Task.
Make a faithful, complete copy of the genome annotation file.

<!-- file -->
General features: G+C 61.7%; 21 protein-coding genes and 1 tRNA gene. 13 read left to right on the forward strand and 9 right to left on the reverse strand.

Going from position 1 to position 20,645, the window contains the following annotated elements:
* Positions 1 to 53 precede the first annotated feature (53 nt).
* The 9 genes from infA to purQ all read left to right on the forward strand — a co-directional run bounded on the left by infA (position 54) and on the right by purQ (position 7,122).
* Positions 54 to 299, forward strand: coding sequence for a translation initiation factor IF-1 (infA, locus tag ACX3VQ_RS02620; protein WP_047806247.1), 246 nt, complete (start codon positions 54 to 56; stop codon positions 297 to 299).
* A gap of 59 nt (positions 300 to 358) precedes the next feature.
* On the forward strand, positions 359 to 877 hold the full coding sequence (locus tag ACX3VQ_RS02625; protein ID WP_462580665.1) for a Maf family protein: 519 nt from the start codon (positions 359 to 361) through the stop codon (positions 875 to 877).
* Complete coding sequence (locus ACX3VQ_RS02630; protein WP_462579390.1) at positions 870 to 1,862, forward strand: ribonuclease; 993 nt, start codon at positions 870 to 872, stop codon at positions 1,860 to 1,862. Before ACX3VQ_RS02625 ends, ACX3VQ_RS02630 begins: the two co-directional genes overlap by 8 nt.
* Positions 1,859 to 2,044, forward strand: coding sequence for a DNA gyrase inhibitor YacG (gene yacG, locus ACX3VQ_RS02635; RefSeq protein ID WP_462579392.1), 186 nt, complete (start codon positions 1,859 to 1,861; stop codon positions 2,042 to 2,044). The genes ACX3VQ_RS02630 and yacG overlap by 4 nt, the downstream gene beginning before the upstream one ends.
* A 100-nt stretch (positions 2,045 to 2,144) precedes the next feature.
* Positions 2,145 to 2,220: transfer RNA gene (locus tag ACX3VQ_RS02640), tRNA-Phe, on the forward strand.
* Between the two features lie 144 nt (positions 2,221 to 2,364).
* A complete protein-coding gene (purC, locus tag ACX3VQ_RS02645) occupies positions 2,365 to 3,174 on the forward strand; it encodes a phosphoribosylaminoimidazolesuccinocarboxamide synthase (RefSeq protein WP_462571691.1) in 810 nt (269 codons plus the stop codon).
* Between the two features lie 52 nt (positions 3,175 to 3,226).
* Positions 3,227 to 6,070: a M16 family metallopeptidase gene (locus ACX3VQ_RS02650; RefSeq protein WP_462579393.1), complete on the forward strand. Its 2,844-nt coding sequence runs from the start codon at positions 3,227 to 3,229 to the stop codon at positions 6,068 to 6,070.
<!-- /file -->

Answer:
General features: G+C 61.7%; 21 protein-coding genes and 1 tRNA gene. 13 read left to right on the forward strand and 9 right to left on the reverse strand.

Going from position 1 to position 20,645, the window contains the following annotated elements:
* Positions 1 to 53 precede the first annotated feature (53 nt).
* The 9 genes from infA to purQ all read left to right on the forward strand — a co-directional run bounded on the left by infA (position 54) and on the right by purQ (position 7,122).
* Positions 54 to 299, forward strand: coding sequence for a translation initiation factor IF-1 (infA, locus tag ACX3VQ_RS02620; protein WP_047806247.1), 246 nt, complete (start codon positions 54 to 56; stop codon positions 297 to 299).
* A gap of 59 nt (positions 300 to 358) precedes the next feature.
* On the forward strand, positions 359 to 877 hold the full coding sequence (locus tag ACX3VQ_RS02625; protein ID WP_462580665.1) for a Maf family protein: 519 nt from the start codon (positions 359 to 361) through the stop codon (positions 875 to 877).
* Complete coding sequence (locus ACX3VQ_RS02630; protein WP_462579390.1) at positions 870 to 1,862, forward strand: ribonuclease; 993 nt, start codon at positions 870 to 872, stop codon at positions 1,860 to 1,862. Before ACX3VQ_RS02625 ends, ACX3VQ_RS02630 begins: the two co-directional genes overlap by 8 nt.
* Positions 1,859 to 2,044, forward strand: coding sequence for a DNA gyrase inhibitor YacG (gene yacG, locus ACX3VQ_RS02635; RefSeq protein ID WP_462579392.1), 186 nt, complete (start codon positions 1,859 to 1,861; stop codon positions 2,042 to 2,044). The genes ACX3VQ_RS02630 and yacG overlap by 4 nt, the downstream gene beginning before the upstream one ends.
* A 100-nt stretch (positions 2,045 to 2,144) precedes the next feature.
* Positions 2,145 to 2,220: transfer RNA gene (locus tag ACX3VQ_RS02640), tRNA-Phe, on the forward strand.
* Between the two features lie 144 nt (positions 2,221 to 2,364).
* A complete protein-coding gene (purC, locus tag ACX3VQ_RS02645) occupies positions 2,365 to 3,174 on the forward strand; it encodes a phosphoribosylaminoimidazolesuccinocarboxamide synthase (RefSeq protein WP_462571691.1) in 810 nt (269 codons plus the stop codon).
* Between the two features lie 52 nt (positions 3,175 to 3,226).
* Positions 3,227 to 6,070: a M16 family metallopeptidase gene (locus ACX3VQ_RS02650; RefSeq protein WP_462579393.1), complete on the forward strand. Its 2,844-nt coding sequence runs from the start codon at positions 3,227 to 3,229 to the stop codon at positions 6,068 to 6,070.